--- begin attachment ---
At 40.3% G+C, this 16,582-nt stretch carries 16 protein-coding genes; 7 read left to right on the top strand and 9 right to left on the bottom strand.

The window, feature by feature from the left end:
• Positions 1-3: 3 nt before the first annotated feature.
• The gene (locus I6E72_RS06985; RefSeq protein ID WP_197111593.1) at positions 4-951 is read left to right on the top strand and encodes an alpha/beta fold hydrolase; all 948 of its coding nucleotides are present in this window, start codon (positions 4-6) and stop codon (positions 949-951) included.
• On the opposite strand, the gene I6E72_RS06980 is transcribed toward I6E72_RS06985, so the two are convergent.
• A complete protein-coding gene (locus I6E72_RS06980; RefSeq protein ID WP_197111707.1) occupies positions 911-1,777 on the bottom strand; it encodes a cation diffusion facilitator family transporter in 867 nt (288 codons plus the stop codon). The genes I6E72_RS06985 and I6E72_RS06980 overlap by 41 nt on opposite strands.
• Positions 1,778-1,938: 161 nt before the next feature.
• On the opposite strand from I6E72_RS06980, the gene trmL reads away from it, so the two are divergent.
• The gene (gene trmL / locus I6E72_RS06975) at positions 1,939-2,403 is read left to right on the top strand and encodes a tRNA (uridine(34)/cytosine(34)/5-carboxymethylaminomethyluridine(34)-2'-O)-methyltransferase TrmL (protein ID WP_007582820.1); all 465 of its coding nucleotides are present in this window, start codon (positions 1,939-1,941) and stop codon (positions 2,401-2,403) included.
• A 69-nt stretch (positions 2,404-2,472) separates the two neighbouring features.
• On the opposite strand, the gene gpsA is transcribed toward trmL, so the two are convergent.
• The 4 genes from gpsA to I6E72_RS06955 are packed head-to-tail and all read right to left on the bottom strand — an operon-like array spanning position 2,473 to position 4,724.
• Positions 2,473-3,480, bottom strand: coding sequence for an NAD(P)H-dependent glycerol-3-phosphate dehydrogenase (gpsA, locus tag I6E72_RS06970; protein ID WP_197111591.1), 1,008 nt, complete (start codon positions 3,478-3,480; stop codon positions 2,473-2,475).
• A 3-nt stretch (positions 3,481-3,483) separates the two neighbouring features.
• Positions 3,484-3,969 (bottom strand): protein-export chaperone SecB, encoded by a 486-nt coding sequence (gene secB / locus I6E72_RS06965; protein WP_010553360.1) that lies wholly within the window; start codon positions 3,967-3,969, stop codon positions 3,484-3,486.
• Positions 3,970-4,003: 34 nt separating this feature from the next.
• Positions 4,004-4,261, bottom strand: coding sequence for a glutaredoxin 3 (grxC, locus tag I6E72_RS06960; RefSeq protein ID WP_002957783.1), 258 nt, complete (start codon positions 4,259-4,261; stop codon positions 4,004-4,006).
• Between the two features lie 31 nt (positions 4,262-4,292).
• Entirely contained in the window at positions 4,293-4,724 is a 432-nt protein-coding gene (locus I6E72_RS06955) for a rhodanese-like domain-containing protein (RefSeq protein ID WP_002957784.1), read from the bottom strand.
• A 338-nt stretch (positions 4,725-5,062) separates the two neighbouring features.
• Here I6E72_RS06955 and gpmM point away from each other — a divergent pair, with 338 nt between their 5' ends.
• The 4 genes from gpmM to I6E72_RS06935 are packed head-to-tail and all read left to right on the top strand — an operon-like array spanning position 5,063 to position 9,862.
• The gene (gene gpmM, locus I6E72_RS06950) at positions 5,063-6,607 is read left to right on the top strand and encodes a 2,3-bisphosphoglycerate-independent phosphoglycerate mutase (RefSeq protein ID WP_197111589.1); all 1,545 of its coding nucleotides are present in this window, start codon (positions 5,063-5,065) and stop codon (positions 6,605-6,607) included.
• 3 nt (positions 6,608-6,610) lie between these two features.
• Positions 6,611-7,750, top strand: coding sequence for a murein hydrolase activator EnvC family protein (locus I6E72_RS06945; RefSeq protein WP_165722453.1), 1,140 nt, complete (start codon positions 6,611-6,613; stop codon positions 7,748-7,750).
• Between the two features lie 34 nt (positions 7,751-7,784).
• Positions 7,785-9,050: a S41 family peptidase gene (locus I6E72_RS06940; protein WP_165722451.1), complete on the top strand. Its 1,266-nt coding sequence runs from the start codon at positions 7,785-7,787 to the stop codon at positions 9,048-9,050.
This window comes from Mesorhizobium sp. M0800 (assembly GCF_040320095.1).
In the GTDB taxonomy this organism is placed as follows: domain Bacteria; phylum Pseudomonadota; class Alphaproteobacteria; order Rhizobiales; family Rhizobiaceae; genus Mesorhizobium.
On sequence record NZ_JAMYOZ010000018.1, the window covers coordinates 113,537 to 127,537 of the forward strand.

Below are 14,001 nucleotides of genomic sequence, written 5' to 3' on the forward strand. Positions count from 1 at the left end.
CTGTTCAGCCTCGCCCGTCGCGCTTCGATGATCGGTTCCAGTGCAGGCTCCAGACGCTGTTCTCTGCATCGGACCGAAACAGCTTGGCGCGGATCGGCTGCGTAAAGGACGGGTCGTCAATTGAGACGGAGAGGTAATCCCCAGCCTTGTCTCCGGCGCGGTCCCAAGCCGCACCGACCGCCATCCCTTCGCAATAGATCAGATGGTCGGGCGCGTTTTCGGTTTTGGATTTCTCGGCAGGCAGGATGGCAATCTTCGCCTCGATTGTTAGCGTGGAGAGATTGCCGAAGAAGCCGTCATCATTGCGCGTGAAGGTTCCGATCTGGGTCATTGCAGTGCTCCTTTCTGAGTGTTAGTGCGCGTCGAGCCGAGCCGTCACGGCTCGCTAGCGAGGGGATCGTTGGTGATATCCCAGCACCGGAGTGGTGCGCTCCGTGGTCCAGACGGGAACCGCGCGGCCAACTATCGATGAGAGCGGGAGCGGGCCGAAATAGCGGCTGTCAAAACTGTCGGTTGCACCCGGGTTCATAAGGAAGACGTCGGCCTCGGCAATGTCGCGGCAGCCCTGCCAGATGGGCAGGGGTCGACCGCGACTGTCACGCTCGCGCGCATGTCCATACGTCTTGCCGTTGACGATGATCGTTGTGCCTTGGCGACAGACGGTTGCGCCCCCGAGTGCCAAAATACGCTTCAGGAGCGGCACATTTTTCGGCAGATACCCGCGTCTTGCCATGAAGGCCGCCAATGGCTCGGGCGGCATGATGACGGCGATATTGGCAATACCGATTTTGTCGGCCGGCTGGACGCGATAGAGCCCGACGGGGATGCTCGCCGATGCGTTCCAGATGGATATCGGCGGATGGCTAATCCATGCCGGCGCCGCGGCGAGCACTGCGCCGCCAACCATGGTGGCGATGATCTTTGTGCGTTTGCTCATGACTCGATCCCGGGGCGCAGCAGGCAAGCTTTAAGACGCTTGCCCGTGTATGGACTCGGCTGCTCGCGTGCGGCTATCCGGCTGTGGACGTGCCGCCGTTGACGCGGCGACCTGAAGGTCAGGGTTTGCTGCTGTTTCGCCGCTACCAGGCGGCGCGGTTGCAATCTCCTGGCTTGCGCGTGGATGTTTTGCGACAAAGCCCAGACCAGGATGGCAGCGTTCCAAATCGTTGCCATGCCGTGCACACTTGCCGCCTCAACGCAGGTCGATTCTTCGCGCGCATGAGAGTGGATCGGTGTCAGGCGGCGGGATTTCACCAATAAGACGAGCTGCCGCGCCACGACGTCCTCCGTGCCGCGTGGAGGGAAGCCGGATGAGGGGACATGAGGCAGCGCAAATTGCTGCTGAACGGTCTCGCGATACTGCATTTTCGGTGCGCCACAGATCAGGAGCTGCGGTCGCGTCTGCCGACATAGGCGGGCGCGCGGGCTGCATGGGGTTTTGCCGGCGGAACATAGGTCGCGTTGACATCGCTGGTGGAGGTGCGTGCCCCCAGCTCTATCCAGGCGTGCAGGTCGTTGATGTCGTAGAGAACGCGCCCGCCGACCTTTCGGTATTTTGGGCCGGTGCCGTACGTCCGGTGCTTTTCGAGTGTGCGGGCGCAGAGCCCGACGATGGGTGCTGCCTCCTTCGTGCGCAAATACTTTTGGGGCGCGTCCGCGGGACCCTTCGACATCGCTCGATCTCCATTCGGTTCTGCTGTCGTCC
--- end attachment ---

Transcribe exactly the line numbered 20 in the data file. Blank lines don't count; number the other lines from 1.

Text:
• A 338-nt stretch (positions 4,725-5,062) separates the two neighbouring features.